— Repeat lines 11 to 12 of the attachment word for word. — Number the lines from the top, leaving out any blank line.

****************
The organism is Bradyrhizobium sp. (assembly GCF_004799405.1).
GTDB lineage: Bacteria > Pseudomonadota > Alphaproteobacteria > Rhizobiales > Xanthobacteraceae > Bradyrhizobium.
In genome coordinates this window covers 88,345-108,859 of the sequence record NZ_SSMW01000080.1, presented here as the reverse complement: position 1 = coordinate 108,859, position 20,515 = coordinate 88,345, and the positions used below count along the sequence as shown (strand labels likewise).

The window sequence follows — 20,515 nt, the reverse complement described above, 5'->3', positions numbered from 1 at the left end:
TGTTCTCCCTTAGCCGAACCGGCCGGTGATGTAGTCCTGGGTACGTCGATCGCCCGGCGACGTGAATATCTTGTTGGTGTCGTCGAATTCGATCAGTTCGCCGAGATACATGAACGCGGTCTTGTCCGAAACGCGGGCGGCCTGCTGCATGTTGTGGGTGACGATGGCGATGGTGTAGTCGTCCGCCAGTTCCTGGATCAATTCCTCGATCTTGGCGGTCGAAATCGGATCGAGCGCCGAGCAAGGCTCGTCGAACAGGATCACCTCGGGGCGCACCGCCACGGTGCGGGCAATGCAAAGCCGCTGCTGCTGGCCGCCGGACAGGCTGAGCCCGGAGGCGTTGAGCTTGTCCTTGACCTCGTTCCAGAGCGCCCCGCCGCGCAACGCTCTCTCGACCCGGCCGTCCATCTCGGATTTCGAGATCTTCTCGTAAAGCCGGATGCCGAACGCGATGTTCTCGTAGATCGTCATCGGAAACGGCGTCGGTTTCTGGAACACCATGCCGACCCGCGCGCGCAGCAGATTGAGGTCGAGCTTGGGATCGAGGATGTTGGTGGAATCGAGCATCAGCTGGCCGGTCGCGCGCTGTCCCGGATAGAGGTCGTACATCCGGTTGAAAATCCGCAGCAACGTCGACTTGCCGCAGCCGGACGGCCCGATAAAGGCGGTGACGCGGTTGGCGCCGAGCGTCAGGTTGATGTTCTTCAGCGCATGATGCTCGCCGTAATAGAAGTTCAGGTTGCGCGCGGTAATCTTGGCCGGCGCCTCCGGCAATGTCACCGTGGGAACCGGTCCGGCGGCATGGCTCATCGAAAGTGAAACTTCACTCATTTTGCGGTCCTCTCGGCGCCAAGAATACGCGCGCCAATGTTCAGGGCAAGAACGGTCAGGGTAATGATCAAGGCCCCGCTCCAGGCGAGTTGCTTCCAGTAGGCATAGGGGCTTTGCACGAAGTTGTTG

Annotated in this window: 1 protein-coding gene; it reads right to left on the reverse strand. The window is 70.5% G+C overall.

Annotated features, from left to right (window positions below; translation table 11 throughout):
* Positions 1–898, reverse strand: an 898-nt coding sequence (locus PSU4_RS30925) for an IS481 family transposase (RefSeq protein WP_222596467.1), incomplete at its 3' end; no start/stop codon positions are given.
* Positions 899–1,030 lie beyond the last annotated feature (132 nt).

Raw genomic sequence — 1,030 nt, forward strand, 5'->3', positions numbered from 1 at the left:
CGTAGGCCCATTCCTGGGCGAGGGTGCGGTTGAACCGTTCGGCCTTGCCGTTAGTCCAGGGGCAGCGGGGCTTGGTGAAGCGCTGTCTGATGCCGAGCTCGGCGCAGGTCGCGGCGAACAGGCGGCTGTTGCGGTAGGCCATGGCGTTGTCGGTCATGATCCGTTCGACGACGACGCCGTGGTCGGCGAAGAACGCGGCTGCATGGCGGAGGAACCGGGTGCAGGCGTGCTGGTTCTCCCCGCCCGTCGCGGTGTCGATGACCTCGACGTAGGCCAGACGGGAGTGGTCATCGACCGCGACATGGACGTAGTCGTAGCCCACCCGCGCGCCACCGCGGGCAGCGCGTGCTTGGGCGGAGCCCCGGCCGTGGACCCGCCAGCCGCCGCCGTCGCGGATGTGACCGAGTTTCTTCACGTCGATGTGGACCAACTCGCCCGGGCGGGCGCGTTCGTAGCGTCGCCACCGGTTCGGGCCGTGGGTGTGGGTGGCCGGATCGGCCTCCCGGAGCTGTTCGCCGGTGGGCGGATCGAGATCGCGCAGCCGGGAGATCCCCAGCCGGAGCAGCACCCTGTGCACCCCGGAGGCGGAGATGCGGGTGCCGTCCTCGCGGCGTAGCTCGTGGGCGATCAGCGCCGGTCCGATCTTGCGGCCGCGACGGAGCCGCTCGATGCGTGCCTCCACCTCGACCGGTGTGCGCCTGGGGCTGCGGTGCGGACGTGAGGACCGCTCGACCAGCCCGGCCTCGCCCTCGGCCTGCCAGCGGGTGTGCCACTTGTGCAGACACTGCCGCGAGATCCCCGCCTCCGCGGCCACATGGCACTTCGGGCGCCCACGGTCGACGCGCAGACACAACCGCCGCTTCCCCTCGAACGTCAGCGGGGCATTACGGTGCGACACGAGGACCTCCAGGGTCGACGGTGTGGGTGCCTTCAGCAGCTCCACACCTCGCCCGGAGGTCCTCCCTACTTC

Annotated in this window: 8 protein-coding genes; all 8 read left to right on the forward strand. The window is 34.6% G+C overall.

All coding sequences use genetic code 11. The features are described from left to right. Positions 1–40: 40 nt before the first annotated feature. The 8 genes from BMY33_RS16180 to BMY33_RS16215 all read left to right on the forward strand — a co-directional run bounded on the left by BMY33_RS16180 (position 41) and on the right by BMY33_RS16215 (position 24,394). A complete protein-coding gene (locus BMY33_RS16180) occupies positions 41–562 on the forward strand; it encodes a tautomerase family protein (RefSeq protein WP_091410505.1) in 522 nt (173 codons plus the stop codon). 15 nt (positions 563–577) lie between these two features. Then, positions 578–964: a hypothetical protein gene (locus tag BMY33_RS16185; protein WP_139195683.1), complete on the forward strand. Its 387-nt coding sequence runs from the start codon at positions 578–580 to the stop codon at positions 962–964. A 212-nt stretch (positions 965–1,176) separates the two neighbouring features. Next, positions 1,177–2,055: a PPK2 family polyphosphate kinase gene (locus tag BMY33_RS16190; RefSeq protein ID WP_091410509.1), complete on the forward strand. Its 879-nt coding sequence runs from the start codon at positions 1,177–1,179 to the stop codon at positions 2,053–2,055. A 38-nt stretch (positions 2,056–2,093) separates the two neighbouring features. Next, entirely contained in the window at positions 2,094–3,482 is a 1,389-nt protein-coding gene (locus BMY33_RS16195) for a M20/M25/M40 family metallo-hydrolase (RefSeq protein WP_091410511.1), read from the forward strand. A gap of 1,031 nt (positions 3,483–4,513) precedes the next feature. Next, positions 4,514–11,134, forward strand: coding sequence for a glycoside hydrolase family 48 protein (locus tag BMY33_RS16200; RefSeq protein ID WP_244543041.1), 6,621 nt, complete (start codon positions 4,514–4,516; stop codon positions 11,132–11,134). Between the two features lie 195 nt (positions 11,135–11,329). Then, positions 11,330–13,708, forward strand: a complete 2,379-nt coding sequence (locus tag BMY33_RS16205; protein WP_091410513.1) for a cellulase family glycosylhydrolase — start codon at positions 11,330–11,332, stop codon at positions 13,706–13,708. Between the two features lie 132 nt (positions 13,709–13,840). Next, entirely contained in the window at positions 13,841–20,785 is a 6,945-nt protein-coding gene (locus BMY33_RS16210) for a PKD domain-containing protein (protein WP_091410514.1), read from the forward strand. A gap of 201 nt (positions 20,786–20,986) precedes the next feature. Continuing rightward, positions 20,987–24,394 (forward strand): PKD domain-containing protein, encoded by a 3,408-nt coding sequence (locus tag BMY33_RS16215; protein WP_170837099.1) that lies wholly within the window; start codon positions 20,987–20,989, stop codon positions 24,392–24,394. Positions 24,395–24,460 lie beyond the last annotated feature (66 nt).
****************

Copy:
CGTAGGCCCATTCCTGGGCGAGGGTGCGGTTGAACCGTTCGGCCTTGCCGTTAGTCCAGGGGCAGCGGGGCTTGGTGAAGCGCTGTCTGATGCCGAGCTCGGCGCAGGTCGCGGCGAACAGGCGGCTGTTGCGGTAGGCCATGGCGTTGTCGGTCATGATCCGTTCGACGACGACGCCGTGGTCGGCGAAGAACGCGGCTGCATGGCGGAGGAACCGGGTGCAGGCGTGCTGGTTCTCCCCGCCCGTCGCGGTGTCGATGACCTCGACGTAGGCCAGACGGGAGTGGTCATCGACCGCGACATGGACGTAGTCGTAGCCCACCCGCGCGCCACCGCGGGCAGCGCGTGCTTGGGCGGAGCCCCGGCCGTGGACCCGCCAGCCGCCGCCGTCGCGGATGTGACCGAGTTTCTTCACGTCGATGTGGACCAACTCGCCCGGGCGGGCGCGTTCGTAGCGTCGCCACCGGTTCGGGCCGTGGGTGTGGGTGGCCGGATCGGCCTCCCGGAGCTGTTCGCCGGTGGGCGGATCGAGATCGCGCAGCCGGGAGATCCCCAGCCGGAGCAGCACCCTGTGCACCCCGGAGGCGGAGATGCGGGTGCCGTCCTCGCGGCGTAGCTCGTGGGCGATCAGCGCCGGTCCGATCTTGCGGCCGCGACGGAGCCGCTCGATGCGTGCCTCCACCTCGACCGGTGTGCGCCTGGGGCTGCGGTGCGGACGTGAGGACCGCTCGACCAGCCCGGCCTCGCCCTCGGCCTGCCAGCGGGTGTGCCACTTGTGCAGACACTGCCGCGAGATCCCCGCCTCCGCGGCCACATGGCACTTCGGGCGCCCACGGTCGACGCGCAGACACAACCGCCGCTTCCCCTCGAACGTCAGCGGGGCATTACGGTGCGACACGAGGACCTCCAGGGTCGACGGTGTGGGTGCCTTCAGCAGCTCCACACCTCGCCCGGAGGTCCTCCCTACTTC

Annotated in this window: 8 protein-coding genes; all 8 read left to right on the forward strand. The window is 34.6% G+C overall.